Helen Whalen Cohen
The latest rumblings out of the White House are...to tax cars by the mile driven. The Hill has the whole story:

The Obama administration has floated a transportation authorization bill that would require the study and implementation of a plan to tax automobile drivers based on how many miles they drive.

The plan is a part of the administration's "Transportation Opportunities Act," an undated draft of which was obtained this week by Transportation Weekly.


...


Obama's proposal seems to follow up on that idea in section 2218 of the draft bill. That section would create, within the Federal Highway Administration, a Surface Transportation Revenue Alternatives Office. It would be tasked with creating a "study framework that defines the functionality of a mileage-based user fee system and other systems."


Something else worth noting in the bill is the ways in which revenue would be collected. So far, the CBO has suggested that monitoring equipment be installed in cars to determine how many miles were driven.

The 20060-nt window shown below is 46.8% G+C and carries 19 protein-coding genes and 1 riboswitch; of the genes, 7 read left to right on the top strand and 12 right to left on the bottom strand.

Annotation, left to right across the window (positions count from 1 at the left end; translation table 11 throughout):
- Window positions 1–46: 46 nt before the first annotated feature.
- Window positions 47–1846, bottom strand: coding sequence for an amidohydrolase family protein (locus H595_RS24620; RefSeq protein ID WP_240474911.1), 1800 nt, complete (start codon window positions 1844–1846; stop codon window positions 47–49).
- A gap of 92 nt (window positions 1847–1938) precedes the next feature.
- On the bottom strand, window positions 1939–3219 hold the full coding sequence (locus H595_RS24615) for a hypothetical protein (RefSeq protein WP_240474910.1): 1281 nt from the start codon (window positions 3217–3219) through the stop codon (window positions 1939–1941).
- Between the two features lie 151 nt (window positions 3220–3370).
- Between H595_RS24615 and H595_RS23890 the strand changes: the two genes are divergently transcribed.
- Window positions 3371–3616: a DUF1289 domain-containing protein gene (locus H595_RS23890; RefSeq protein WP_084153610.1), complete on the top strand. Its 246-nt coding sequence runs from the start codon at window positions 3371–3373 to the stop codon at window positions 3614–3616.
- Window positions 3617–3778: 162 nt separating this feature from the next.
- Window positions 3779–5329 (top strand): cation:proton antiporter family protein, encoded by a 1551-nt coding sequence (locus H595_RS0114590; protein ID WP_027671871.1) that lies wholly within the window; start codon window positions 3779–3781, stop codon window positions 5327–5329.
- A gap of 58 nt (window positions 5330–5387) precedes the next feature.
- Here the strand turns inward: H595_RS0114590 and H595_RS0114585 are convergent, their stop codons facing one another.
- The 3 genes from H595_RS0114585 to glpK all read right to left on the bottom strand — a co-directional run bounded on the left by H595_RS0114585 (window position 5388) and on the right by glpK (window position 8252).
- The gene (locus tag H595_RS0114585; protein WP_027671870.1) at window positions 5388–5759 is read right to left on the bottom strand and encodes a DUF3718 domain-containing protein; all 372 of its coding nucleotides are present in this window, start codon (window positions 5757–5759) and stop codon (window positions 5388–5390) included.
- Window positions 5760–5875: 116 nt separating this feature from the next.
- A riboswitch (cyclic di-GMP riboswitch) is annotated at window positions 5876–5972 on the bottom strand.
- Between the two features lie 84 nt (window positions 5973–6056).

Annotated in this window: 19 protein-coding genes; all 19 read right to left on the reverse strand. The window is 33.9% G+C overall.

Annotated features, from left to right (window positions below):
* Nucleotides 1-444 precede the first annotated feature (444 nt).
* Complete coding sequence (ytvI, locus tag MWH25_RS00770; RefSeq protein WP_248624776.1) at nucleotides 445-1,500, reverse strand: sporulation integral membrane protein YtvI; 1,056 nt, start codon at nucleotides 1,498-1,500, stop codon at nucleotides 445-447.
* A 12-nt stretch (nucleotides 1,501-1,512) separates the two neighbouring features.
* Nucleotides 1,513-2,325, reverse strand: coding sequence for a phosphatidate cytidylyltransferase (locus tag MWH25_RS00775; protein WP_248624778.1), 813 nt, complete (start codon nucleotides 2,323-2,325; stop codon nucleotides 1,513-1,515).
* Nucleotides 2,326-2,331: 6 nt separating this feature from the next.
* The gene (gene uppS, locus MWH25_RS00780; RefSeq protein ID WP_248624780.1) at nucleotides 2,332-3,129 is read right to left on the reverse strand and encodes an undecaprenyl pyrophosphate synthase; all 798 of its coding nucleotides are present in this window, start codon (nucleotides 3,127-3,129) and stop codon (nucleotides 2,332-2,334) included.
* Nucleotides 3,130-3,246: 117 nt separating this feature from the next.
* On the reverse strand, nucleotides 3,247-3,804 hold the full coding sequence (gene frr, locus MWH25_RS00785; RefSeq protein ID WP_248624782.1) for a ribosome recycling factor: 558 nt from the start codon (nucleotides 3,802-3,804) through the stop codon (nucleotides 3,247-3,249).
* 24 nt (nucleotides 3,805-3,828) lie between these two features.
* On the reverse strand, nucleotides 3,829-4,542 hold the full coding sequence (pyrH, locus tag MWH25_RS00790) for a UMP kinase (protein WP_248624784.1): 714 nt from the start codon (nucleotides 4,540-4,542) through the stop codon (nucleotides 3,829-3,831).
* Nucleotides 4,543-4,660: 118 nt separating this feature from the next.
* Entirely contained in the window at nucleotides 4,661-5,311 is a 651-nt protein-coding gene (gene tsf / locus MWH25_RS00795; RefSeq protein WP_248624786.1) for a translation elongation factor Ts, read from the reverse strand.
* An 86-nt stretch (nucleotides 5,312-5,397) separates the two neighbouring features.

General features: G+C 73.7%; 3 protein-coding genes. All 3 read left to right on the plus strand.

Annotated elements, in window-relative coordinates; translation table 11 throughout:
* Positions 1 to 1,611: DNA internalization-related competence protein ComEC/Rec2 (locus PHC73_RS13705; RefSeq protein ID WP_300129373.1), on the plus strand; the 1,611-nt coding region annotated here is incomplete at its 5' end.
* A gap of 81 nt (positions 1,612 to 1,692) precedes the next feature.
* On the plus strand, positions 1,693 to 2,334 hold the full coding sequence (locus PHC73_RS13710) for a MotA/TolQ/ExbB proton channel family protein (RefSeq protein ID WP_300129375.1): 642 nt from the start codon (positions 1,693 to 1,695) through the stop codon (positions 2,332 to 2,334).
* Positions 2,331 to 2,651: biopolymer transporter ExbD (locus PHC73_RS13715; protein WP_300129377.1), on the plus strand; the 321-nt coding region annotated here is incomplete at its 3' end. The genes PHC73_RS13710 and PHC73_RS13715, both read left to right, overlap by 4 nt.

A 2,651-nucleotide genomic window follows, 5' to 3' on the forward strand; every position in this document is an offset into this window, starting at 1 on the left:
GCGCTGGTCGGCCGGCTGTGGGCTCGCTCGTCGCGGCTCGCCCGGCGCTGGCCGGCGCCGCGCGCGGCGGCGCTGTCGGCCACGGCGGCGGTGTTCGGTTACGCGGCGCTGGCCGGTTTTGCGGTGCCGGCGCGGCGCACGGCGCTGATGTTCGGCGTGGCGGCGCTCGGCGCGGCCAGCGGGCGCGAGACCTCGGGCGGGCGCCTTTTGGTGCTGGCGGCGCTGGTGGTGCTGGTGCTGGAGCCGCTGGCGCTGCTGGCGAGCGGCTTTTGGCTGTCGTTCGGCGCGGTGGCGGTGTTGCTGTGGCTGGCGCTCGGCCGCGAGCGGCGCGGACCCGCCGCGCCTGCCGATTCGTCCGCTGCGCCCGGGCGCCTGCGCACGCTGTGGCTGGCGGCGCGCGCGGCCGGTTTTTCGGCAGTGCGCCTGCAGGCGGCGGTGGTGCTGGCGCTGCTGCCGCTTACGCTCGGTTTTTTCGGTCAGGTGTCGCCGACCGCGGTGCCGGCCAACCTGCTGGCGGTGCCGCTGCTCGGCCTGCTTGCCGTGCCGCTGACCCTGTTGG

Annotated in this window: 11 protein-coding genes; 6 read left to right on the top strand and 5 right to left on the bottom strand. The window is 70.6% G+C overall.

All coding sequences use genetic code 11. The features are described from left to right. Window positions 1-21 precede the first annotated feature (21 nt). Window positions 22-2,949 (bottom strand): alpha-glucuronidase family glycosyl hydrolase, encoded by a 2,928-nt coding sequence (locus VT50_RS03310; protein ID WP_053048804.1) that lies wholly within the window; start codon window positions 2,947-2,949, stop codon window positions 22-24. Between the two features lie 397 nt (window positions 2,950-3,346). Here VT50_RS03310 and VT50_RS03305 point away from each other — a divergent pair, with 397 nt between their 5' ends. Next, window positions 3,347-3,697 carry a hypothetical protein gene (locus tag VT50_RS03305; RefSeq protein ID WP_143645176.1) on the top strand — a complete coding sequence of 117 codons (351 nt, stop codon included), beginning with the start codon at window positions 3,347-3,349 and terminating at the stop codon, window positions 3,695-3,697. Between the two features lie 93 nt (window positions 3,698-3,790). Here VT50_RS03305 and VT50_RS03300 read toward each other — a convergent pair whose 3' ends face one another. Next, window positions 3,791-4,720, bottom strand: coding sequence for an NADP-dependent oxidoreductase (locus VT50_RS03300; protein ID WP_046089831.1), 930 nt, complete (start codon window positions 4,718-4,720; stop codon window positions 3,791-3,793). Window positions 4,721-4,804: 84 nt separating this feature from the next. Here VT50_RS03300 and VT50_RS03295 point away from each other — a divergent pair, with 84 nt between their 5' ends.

Among other things, CBO suggested that a vehicle miles traveled (VMT) tax could be tracked by installing electronic equipment on each car to determine how many miles were driven; payment could take place electronically at filling stations.


So now the government wants to follow you so that they can tax you.

There are so many problems with this proposal that its hard to know where to begin. Who is going to be hit by this tax increase the hardest? Working families, the very people Obama promised not to raise taxes for. Even if you believe that raising taxes is good policy, its hard to deny that this is another broken campaign promise. In addition, this is an extremely Orwellian way to collect tax revenue. The article reports a White House admission that they would essentially have to use the CBO as a PR tool to "ease" the public into the idea.

This "investment" will receive $200 million through 2017.

Helen Whalen Cohen

Helen Whalen Cohen is Associate Editor and Community Manager at Townhall.com.